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What actions help make a financial advisor trustworthy?

  • Factors related to trust, such as referrals or reputation, are key reasons investors choose a particular financial advisor.
  • As robo-advisor ranks swell, it's more important than ever for financial advisors to distinguish themselves and their skill sets.
  • A presence on sites such as Facebook and Twitter makes advisors easy to find and enables quick and frequent responses.

The first question on any potential client's mind about an advisor is: "Can I trust you?"

"Trust-related factors — such as referrals, reputation, experience and relationships — are the leading reasons why investors begin their relationships with their primary financial services providers," according to the authors of a recent study by Cerulli Associates.

But when clients refer an advisor to their friends, do they merely say the advisor is "nice" or "smart"? Or do they know what objective factors to cite to illustrate the advisor's trustworthiness?

A sense of trust is a primary factor motivating the decision to begin a financial relationship.
Stígur Már Karlsson | Musketeer | Getty Images
A sense of trust is a primary factor motivating the decision to begin a financial relationship.

Several advisors shared the objective actions they take to engender client trust.

"Clients have some unspoken questions," said Kathleen Roth, certified financial planner with Waterstone Financial Services. "Can I trust you? Are you committed? Is this a calling or a job? Do you care about me?"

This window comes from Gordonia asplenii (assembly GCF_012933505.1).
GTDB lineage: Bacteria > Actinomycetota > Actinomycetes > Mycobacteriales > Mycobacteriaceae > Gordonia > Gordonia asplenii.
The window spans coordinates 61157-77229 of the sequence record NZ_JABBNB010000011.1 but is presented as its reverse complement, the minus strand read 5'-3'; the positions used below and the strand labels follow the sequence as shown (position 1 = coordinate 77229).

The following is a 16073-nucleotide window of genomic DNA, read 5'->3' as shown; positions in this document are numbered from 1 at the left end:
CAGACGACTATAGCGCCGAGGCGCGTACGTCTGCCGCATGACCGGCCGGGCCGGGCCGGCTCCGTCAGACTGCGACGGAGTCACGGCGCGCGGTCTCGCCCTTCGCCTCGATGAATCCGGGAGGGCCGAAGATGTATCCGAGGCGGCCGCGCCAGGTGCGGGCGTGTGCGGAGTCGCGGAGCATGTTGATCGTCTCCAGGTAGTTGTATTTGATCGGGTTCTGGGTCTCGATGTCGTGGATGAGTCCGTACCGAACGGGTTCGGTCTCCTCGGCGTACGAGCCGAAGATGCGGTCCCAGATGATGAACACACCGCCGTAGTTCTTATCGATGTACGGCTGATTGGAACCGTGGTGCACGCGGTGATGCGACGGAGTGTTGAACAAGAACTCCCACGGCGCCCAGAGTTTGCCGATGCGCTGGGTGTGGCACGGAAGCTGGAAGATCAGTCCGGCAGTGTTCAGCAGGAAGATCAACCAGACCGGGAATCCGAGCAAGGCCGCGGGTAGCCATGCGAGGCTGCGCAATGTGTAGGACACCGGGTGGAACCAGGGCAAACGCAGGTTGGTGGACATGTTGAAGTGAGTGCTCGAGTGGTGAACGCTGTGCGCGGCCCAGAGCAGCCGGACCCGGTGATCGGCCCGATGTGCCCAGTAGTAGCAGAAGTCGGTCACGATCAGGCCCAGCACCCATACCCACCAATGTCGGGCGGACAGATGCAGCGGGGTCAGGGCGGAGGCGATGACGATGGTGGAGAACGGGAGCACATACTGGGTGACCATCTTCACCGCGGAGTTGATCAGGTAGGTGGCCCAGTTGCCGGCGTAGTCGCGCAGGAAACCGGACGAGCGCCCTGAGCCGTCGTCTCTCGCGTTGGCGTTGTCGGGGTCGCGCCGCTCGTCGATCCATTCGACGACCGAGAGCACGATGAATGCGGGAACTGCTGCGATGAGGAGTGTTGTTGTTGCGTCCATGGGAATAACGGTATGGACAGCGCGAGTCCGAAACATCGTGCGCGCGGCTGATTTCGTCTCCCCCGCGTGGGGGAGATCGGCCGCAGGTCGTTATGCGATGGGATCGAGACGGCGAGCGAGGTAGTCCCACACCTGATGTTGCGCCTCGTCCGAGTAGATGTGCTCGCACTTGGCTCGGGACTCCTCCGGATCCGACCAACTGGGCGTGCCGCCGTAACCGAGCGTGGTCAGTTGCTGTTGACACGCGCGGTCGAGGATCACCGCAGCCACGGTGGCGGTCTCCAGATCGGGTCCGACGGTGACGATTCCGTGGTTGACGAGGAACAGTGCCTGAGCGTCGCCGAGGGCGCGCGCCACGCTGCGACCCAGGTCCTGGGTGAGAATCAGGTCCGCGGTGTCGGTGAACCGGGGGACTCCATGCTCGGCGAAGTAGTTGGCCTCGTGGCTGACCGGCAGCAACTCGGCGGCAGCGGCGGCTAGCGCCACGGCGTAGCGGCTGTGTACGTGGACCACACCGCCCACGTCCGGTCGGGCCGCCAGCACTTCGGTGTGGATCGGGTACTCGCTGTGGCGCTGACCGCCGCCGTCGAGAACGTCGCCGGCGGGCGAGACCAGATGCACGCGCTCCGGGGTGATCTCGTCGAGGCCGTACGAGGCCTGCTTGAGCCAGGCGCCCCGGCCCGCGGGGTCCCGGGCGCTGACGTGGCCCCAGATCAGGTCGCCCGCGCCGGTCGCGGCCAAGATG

She described how some of her activities answer these questions.

"The way we present information — for example, using Mind Maps— shows them that we're listening, we're truly trying to understand, we're providing insights, and we're empowering the client," Roth said. "They can say, 'My advisor makes sure I understand completely.'"

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Waterstone holds many events that signal to clients that the firm cares about them, she added. "They could be around non-financial life-related issues or just social time," Roth said. "We get to know our clients on a social level.

"We provide a social outlet that lets them know that we are real people, too."

How an advisor views the work transmits to the client, Roth said. "If it's your life's work, I think they know it," she said. "They trust that you will be there for them over time."

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With the growing popularity of robo-advisors, there are even more reasons for advisors to differentiate themselves in terms of trust, said Winnie Sun, managing director and founding partner of Sun Group Wealth Partners.

"Nowadays, more than ever, potential clients are vetting us online," she said. "The key thing is [to] be very generous with information; it's important to be answering [unasked] questions."

Social media engenders trust, Sun said, because it provides accessibility on the client's terms. Having a presence on sites such as Facebook and Twitter makes the advisor easy to find and enables quick and frequent responses.